Wieland Kuijken’s viola da gamba spoke with the utmost lyricism and intensity, but, above all, was utterly understated. By playing softly (“gently,” he said) and without digging into the strings, Kuijken liberated the instrument’s vocal sheen without a hint of ugliness, noise, and scratching that can accompany more aggressive gamba players eager for a larger sound. As well, his playing demonstrated an ample amount of vibrato considered taboo in authentic performances two decades earlier. His magical balance between a restrained bow and a limpid melodic line was demonstrated in the remarkable Suite in E Minor by Marin Marais. The work is structured like any other dance suite but is framed by two remarkable and poignant sections: a quietly mournful opening Prélude and a closing Tombeau in memory of Marais’ teacher, the mysteriously obscure “Monsieur de Sainte-Colombe.” The relationship between the flamboyant Marais and his recondite teacher was the subject of Alain Corneau’s 1991 film, Tous les matins du monde, which gave the viola da gamba some fleeting cinematic celebrity. The rhetoric of grief, embodied in Marais’ tribute, painted by Mr. Kuijken from a palate of expressive techniques, demonstrated such a palpable sense of loss as to almost bring tears to one’s eyes. Throughout, the application of notes inégales where pairs of equally metered notes are played in a slightly lop-sided way, was used so subtly as to never betray the discursive instinct of the melodic line. There were even hints of the romantic portamenti in which the finger ever-so-slightly glides up the string to a note; in other passages, sharply articulated sequences of double stops punctuated this amazing threnody. It’s a wonderful work, and played with such conviction, that one cannot but imagine it an ideal realization.
No less persuasive as masters of performance orthodoxy at the will of the human expression were Ms. Legêne and Mr. Haas. In Leclair’s Sonata No. II in E Minor for recorder, Mr. Kuijken’s warmth was matched by the full-bodied sound of the Ms. Legêne’s recorder line adorned with supple shakes and trills. Like Mr. Kuijken, Ms. Legêne sported a judicious blown vibrato. Especially attractive here, and in the Couperin later in the program, was her rich lower register. It’s a tough job to make the recorder sound round and luscious, but we heard much of that rare sonorous splendor today. Mr. Haas showed his fluid technique in D’Angelbert’s harpsichord arrangement of pieces of Lully. Mastering French ornamentation takes years, but there is no substitute for sheer instinct in its application. Mr. Haas spins these floral adornments as to the manner born with utmost subtlety, taste, and spontaneity.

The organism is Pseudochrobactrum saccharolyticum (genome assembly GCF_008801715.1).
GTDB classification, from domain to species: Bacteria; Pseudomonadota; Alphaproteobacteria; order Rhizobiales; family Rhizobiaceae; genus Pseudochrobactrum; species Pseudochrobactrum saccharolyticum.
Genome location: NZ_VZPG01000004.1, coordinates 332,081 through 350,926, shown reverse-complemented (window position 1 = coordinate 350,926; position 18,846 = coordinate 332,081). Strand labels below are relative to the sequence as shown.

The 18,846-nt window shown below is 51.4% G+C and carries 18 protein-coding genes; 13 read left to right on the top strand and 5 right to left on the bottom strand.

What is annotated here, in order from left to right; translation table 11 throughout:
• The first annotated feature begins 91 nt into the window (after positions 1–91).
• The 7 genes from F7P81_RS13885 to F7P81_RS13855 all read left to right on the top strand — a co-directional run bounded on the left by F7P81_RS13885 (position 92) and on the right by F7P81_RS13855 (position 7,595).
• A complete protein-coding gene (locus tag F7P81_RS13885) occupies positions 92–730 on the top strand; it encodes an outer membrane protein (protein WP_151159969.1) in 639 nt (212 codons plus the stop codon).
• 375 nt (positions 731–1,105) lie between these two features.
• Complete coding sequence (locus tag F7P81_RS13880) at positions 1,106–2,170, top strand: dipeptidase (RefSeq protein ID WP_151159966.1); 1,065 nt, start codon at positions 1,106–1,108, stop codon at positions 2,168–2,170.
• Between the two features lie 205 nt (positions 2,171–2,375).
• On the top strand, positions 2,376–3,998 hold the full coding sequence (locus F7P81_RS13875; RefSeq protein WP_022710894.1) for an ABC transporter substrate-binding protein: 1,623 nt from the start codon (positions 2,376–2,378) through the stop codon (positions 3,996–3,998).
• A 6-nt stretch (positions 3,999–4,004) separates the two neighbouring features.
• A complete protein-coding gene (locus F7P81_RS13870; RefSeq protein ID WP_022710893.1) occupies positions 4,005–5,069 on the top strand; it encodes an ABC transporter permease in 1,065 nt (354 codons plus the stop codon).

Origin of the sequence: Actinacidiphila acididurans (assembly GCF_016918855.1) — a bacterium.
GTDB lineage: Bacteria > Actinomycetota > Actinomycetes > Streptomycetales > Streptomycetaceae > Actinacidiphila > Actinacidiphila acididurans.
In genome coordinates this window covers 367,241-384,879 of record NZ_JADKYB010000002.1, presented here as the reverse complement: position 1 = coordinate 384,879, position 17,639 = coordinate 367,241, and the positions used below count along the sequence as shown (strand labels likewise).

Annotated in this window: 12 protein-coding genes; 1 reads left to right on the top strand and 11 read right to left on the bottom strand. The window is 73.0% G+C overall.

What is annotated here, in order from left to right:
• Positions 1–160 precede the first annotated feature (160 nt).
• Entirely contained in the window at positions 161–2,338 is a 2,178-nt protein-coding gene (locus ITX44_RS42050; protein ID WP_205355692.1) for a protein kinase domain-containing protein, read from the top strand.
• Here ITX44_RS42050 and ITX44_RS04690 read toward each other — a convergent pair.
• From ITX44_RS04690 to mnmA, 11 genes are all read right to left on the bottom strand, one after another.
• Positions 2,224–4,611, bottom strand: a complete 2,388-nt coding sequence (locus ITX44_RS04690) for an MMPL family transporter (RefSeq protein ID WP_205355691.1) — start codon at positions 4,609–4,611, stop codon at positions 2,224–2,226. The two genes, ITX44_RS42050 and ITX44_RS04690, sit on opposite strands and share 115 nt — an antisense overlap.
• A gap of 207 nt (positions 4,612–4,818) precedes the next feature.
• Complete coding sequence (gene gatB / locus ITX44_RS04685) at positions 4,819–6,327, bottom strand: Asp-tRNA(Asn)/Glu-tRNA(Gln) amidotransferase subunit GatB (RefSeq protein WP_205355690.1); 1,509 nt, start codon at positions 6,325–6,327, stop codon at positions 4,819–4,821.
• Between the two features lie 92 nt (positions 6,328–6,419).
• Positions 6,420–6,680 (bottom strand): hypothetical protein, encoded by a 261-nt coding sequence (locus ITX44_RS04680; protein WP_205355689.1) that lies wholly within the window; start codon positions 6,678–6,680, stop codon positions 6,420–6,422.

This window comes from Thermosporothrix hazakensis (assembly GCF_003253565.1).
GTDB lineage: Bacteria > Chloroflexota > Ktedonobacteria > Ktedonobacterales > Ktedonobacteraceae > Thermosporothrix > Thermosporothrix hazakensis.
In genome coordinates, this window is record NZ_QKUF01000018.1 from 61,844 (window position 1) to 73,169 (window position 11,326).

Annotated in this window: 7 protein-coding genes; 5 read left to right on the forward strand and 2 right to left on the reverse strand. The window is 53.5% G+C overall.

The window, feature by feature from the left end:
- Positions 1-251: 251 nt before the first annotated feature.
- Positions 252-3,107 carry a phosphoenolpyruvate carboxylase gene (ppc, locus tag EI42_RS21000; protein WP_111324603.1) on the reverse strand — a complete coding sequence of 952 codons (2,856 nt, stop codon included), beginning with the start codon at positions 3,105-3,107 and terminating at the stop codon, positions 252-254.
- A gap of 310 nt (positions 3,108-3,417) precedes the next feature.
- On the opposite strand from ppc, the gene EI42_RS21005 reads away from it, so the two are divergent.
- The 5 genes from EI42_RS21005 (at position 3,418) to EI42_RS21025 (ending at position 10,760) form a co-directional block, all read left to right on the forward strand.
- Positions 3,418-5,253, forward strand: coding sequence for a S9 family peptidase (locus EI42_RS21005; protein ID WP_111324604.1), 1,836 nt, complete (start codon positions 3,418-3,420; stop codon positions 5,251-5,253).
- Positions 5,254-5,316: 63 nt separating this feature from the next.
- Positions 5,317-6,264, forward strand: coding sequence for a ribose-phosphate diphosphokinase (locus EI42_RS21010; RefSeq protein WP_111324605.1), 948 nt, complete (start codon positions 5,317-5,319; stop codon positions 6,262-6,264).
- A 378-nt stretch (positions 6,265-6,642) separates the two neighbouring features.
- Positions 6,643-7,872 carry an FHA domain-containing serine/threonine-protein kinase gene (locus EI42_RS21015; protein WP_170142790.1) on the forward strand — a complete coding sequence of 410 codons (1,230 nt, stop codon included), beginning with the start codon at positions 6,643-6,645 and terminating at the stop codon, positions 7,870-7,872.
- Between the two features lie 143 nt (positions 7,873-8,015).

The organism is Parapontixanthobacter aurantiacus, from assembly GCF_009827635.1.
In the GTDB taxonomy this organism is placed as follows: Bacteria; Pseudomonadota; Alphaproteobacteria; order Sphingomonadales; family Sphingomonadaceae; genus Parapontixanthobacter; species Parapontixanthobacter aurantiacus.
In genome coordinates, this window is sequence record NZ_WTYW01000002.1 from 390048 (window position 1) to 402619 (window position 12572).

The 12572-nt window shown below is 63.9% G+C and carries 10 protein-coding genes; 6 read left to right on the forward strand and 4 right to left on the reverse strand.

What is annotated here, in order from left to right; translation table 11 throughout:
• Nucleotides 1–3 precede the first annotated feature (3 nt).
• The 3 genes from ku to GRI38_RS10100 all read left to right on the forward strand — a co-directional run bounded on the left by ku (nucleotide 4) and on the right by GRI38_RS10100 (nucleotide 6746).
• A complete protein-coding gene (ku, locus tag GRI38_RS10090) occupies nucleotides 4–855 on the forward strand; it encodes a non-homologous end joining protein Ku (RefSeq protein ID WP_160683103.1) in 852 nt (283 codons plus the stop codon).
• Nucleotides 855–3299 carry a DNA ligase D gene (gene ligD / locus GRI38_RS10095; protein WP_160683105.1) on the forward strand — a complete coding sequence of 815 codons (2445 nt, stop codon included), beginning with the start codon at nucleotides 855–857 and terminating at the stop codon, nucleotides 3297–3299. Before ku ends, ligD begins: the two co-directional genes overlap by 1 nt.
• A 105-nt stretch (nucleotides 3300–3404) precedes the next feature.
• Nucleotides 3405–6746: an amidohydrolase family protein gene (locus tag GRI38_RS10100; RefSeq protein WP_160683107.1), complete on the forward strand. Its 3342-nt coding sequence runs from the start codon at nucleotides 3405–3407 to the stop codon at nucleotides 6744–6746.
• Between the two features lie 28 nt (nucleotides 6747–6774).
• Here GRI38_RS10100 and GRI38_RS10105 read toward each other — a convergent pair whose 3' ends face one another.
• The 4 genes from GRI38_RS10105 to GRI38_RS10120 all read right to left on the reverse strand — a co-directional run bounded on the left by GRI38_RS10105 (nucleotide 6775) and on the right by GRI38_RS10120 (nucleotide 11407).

The first half, which featured French music, was balanced by Bach (J.S. and C.P.E.) in the second half. Two of Johann Sebastian’s gamba sonatas were featured, one in its original form, and another in an earlier version set as a true Trio Sonata. The great G Minor Sonata No. III, S.1029, performed as the late-afternoon sun poured through the stained glass windows, enticed me to scribble “God is here!” in my Moleskine notepad. In the Adagio, Mr. Kuijken’s long phrases, bowed the lightest breath of a touch, spun the most exquisite cantabile line. Carl Philipp Emanuel’s Sonata in A Minor for recorder and continuo was full of surprises in which Ms. Legêne eagerly indulged, not the least of which was a droll Vivace, a theme with two variations. The final Trio Sonata in G Major (S. 1039), originally written for two flutes and continuo, was heard today arranged for recorder, gamba, and continuo. It’s a wonderful piece, and Bach obviously enjoyed it both as an obbligato harpsichord and gamba piece, and even in a partial arrangement for organ.
However, the fragility of Baroque instruments was demonstrated both in this final work and earlier this afternoon. Baroque instruments, built according to the period specifications and material, can be high maintenance: you play, and then you pay. After the Trio’s first movement, which rests on a half cadence, one of Mr. Kuijken’s strings snapped. Luckily, it never affected the music, but we had a fifteen-minute hiatus while Mr. Kuijken repaired his instrument (he apologized for leaving us on the “dominant”). His absence from stage gave us a rare opportunity for Mr. Haas and Ms. Legêne to improvise some stand-up Baroque instrument comedy. My favorite was Mr. Haas’s story of a colleague who got frequent flyer miles for his gamba which required its own seat as “Mr. Vasco da Gamba.” Mr. Haas’s harpsichord played a prank on him earlier by falling out tune in the program’s first half, requiring a half-hour retuning during intermission.
Such is the price period performers pay in pampering these high-born dainty creatures. It was a price that all of us were willing to bear, as it gave all of us a glimpse of how emotionally satisfying this rarified music can be.